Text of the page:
Remote monitoring of patients allows the clinician to check the patient while away from the unit. Giving clinicians the ability to remotely monitor the patients condition can alert the staff to potential problems earlier. This can also be linked to the alerting mechanisms mentioned in the previous section, and alerts can be sent by many methods such as pagers, email or even SMS texts. Technology has also allowed a completely innovative approach to added to intensive care the remote intensive monitor center (such as eICU by VISICU). This allows intensive care specialists to monitor patients from many hospitals from a single remote location. While not intending to replace the staff on the ground, the eICU uses a variety of remote monitoring methods coupled with diagnosis tools.
The ergonomics of medical devices is now a mature science, and most modern devices are extremely clear to read and use. They are still separate components though. If all the data from each device is brought together to a single point, then the entire physiological state of the patient can be displayed on a single screen. If integrated properly, then this screen can be independent of the make or model of the devices, and even if different models are used on various beds, the display will always be the same. Technology and medical devices are tools for the clinician, and should primarily adapt to their needs rather than staff to extensively change their practices. If staff can rely on a standard display then they can concentrate on using the information rather than searching for it. Add to this the remote monitoring and diagnosis support, and you have a single powerful tool for the clinician. The display can be dynamic, e.g. the patients stats no longer need to be a string of numerical characters, but transformed into graphs as the clinician requires. The diagnosis support can provide baseline graphs to compare whether the patients state is changing as expected, and an alert level can move in synchronization to provide tighter alarm controls (which reduces the number of false alerts that are all too present in current ICU’s). Finally, this can be linked to the patient’s stored records, and each chart is no longer limited to the last 24 hours, but for any time during the patients stay.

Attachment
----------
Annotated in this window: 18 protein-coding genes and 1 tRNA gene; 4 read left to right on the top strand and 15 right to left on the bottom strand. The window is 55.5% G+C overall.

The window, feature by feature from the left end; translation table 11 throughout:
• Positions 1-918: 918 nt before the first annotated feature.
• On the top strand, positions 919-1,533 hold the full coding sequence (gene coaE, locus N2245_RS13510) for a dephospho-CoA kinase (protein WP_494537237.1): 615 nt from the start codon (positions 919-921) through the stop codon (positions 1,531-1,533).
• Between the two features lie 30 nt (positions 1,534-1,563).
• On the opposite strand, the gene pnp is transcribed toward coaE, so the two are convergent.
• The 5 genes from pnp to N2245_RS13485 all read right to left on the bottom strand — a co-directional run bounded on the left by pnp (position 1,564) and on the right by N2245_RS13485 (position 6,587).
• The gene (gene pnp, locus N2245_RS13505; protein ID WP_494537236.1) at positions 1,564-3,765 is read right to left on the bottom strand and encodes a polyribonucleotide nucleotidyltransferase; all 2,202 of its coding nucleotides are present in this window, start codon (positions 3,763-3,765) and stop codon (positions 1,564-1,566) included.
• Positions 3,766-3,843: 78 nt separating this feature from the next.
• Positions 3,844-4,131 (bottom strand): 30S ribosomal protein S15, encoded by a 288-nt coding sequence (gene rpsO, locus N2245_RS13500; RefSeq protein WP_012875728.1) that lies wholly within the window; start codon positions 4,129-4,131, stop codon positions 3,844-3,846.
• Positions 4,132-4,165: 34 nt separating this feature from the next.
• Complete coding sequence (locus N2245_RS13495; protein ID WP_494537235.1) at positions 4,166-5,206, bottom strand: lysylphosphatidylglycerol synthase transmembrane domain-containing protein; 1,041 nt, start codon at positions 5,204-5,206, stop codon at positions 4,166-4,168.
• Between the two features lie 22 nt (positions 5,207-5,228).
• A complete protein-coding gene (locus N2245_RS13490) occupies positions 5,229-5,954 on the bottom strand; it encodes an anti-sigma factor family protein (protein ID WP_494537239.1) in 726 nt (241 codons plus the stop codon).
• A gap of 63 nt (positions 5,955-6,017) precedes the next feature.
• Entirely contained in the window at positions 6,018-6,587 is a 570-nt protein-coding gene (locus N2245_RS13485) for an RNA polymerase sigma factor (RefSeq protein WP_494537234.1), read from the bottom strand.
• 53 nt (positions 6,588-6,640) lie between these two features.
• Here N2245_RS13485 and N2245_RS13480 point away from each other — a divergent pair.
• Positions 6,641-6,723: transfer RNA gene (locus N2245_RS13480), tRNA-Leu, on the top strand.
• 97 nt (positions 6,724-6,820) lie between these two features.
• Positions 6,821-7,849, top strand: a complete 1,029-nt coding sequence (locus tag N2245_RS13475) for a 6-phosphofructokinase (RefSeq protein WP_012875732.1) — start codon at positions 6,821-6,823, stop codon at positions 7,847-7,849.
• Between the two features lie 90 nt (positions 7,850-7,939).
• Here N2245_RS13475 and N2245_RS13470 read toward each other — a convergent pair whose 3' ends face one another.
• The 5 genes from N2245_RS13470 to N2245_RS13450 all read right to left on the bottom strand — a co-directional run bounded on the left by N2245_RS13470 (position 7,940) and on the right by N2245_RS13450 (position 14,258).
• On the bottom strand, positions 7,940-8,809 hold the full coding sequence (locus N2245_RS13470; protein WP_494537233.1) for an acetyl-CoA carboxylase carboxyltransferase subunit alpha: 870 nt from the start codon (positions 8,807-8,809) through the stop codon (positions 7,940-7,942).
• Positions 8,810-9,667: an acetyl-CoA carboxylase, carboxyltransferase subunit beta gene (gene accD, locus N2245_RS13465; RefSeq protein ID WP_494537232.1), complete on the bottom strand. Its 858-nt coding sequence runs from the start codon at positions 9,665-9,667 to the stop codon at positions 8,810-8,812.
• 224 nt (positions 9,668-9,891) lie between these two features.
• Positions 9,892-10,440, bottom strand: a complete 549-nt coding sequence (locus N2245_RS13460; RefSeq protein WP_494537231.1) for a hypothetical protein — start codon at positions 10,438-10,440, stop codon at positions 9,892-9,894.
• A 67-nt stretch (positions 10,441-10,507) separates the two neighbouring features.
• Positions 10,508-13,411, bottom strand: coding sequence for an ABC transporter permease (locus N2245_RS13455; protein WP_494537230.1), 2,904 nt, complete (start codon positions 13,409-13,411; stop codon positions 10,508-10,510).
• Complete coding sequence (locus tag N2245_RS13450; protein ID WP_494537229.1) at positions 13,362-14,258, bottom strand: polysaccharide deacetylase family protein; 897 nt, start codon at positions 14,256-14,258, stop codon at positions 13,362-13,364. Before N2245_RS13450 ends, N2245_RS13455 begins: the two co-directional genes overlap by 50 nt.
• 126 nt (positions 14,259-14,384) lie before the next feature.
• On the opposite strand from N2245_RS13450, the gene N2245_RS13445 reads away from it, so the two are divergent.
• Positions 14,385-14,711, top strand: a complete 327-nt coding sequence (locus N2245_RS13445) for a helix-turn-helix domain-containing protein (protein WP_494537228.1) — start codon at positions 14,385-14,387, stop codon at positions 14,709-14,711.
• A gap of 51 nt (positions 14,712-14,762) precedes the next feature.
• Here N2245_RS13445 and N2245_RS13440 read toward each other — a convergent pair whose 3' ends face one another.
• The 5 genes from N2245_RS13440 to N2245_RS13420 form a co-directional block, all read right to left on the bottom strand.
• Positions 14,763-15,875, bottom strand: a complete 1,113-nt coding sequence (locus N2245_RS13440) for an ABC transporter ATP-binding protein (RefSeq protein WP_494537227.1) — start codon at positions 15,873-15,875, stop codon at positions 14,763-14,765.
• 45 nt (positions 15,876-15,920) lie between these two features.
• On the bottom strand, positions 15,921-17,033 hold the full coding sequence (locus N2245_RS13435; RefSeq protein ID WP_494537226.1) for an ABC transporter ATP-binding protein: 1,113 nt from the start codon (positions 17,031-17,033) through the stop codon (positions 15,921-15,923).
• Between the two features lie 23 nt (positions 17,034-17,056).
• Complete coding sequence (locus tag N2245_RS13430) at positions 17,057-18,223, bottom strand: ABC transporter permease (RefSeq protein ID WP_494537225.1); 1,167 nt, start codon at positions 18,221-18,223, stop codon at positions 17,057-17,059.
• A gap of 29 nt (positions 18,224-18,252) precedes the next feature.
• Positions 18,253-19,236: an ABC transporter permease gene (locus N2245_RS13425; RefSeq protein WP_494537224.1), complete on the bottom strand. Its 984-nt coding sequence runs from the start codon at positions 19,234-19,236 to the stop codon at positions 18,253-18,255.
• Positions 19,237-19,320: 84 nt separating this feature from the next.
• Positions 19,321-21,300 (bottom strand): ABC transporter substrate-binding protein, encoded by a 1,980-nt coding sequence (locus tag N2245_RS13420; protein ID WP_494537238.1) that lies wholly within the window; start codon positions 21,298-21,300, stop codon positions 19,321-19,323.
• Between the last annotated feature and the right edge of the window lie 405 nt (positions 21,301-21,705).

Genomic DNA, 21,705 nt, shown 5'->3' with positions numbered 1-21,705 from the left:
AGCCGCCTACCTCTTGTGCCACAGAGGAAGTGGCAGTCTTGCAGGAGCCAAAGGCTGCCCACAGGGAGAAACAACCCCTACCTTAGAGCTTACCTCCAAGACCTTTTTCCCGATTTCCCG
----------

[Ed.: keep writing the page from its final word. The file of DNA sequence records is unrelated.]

I hope this article shows some of the advantages of bringing more technology to the ICU. Everything I have described is currently available. However, the benefit shouldn’t be blindly accepted. Technology for technology’s sake will always be a poor choice. The greatest barriers to implementing these systems is cost and staff resistance to new practices. Cost is a fact of life, and only time will bring the costs down as IT infrastructure matures in hospitals and electronic medical records become widespread. Staff resistance however should be seen as a good thing. It is up to the vendors to demonstrate systems that work with the staff while clearly demonstrating benefits. Generally this seems to be the case, and the future of a more technological ICU is looking bright.